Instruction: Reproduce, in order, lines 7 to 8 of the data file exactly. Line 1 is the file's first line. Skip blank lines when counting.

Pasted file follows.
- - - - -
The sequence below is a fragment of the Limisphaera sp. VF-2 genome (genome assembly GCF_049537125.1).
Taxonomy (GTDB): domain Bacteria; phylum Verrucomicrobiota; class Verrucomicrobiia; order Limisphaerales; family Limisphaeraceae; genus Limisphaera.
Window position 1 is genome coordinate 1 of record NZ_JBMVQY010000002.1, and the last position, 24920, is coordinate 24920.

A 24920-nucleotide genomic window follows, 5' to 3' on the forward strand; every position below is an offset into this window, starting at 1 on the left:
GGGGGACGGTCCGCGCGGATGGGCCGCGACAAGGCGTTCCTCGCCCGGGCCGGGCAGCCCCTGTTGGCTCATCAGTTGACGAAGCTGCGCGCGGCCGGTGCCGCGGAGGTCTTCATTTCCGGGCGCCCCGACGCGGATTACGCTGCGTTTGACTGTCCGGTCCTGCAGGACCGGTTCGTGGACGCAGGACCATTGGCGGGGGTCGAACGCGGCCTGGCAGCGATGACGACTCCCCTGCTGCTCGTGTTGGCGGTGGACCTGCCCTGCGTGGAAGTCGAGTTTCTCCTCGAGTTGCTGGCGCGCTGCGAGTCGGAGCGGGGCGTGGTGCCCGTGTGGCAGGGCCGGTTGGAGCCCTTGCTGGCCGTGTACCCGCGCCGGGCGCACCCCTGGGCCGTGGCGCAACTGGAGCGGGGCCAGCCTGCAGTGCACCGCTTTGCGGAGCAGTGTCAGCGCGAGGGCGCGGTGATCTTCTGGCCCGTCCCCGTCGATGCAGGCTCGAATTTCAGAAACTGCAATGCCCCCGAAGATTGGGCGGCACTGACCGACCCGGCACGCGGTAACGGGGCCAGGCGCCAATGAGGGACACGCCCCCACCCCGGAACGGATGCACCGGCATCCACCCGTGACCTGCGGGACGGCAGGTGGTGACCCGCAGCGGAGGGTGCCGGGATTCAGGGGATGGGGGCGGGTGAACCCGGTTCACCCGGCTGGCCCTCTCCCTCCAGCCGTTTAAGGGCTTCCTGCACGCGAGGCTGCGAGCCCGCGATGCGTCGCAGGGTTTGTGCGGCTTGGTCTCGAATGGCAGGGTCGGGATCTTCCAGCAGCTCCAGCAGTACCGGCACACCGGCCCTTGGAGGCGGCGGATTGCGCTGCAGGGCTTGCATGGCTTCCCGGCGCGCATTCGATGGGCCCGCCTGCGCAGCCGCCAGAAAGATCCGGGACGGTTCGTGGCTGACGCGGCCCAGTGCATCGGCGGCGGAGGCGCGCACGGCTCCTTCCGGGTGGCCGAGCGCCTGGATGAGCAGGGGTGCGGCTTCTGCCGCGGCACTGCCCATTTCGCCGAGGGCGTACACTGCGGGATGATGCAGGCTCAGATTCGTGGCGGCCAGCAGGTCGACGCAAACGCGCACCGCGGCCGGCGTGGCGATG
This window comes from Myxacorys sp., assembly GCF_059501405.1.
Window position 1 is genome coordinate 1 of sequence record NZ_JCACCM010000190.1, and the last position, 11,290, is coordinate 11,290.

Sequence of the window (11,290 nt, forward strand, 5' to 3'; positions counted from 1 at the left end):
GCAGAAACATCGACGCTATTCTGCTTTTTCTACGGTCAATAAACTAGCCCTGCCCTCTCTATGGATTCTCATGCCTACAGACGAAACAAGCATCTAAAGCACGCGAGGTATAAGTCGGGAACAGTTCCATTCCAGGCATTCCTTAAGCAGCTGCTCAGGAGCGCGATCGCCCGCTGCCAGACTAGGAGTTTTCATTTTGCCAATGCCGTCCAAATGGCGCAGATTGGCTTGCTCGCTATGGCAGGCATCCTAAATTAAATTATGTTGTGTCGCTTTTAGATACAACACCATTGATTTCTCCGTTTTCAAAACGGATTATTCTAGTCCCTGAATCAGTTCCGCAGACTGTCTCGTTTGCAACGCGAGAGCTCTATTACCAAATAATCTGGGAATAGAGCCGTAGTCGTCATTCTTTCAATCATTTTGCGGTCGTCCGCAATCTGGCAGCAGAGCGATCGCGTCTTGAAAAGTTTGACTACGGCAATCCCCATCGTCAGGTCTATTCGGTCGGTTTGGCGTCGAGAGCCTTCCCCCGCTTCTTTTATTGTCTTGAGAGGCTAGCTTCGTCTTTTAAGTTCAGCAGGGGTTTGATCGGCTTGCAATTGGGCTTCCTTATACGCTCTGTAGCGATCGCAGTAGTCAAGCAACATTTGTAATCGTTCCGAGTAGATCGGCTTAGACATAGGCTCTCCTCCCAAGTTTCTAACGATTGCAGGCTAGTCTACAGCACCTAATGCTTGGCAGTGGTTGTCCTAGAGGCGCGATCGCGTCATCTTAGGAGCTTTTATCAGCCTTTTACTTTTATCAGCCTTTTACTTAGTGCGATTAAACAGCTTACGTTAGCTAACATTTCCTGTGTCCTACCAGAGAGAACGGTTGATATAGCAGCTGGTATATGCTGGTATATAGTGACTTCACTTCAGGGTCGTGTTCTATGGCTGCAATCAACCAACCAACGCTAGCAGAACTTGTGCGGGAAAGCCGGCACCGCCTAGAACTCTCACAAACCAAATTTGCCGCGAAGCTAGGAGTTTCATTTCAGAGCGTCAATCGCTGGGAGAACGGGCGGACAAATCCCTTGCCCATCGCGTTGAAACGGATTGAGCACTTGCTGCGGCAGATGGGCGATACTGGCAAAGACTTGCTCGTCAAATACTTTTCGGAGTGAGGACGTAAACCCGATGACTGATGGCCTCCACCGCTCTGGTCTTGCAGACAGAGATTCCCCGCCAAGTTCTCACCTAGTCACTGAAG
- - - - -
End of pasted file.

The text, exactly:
Window position 1 is genome coordinate 1 of sequence record NZ_JCACCM010000190.1, and the last position, 11,290, is coordinate 11,290.

Sequence of the window (11,290 nt, forward strand, 5' to 3'; positions counted from 1 at the left end):